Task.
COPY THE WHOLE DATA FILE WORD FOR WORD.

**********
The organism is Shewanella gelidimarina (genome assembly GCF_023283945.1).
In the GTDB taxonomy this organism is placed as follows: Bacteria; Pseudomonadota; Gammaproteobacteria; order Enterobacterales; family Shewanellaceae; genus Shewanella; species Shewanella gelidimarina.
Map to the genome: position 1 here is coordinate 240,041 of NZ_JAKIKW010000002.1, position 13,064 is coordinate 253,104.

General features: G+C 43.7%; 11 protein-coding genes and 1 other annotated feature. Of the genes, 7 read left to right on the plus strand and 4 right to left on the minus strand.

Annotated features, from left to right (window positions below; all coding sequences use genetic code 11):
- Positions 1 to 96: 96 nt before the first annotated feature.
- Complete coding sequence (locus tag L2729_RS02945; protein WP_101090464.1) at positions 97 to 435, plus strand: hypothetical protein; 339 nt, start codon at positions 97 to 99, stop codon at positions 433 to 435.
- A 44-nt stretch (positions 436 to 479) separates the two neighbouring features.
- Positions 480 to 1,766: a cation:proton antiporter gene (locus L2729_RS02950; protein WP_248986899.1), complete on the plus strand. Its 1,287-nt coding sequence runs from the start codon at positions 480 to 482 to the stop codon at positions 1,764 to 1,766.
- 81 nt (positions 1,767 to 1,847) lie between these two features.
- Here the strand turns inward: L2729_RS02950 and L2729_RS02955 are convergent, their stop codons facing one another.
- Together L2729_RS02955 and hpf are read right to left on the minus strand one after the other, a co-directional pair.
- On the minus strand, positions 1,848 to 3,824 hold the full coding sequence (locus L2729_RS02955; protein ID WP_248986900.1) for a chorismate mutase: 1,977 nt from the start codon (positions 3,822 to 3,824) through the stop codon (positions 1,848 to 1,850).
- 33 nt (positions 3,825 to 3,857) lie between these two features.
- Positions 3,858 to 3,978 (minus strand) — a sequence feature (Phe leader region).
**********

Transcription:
The organism is Shewanella gelidimarina (genome assembly GCF_023283945.1).
In the GTDB taxonomy this organism is placed as follows: Bacteria; Pseudomonadota; Gammaproteobacteria; order Enterobacterales; family Shewanellaceae; genus Shewanella; species Shewanella gelidimarina.
Map to the genome: position 1 here is coordinate 240,041 of NZ_JAKIKW010000002.1, position 13,064 is coordinate 253,104.

General features: G+C 43.7%; 11 protein-coding genes and 1 other annotated feature. Of the genes, 7 read left to right on the plus strand and 4 right to left on the minus strand.

Annotated features, from left to right (window positions below; all coding sequences use genetic code 11):
- Positions 1 to 96: 96 nt before the first annotated feature.
- Complete coding sequence (locus tag L2729_RS02945; protein WP_101090464.1) at positions 97 to 435, plus strand: hypothetical protein; 339 nt, start codon at positions 97 to 99, stop codon at positions 433 to 435.
- A 44-nt stretch (positions 436 to 479) separates the two neighbouring features.
- Positions 480 to 1,766: a cation:proton antiporter gene (locus L2729_RS02950; protein WP_248986899.1), complete on the plus strand. Its 1,287-nt coding sequence runs from the start codon at positions 480 to 482 to the stop codon at positions 1,764 to 1,766.
- 81 nt (positions 1,767 to 1,847) lie between these two features.
- Here the strand turns inward: L2729_RS02950 and L2729_RS02955 are convergent, their stop codons facing one another.
- Together L2729_RS02955 and hpf are read right to left on the minus strand one after the other, a co-directional pair.
- On the minus strand, positions 1,848 to 3,824 hold the full coding sequence (locus L2729_RS02955; protein ID WP_248986900.1) for a chorismate mutase: 1,977 nt from the start codon (positions 3,822 to 3,824) through the stop codon (positions 1,848 to 1,850).
- 33 nt (positions 3,825 to 3,857) lie between these two features.
- Positions 3,858 to 3,978 (minus strand) — a sequence feature (Phe leader region).